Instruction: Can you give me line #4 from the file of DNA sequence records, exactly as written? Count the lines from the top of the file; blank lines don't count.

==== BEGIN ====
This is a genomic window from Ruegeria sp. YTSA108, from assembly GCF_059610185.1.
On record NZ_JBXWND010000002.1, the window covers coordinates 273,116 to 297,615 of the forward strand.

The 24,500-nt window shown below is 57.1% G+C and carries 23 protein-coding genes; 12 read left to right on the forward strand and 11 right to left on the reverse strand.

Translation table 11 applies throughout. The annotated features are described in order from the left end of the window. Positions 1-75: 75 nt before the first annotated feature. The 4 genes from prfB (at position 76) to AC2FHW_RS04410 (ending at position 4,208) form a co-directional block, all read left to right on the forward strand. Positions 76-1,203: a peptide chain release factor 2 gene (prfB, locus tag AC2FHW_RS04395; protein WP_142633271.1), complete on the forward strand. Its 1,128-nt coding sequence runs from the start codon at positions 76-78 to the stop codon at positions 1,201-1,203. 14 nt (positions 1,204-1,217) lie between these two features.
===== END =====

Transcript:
Translation table 11 applies throughout. The annotated features are described in order from the left end of the window. Positions 1-75: 75 nt before the first annotated feature. The 4 genes from prfB (at position 76) to AC2FHW_RS04410 (ending at position 4,208) form a co-directional block, all read left to right on the forward strand. Positions 76-1,203: a peptide chain release factor 2 gene (prfB, locus tag AC2FHW_RS04395; protein WP_142633271.1), complete on the forward strand. Its 1,128-nt coding sequence runs from the start codon at positions 76-78 to the stop codon at positions 1,201-1,203. 14 nt (positions 1,204-1,217) lie between these two features.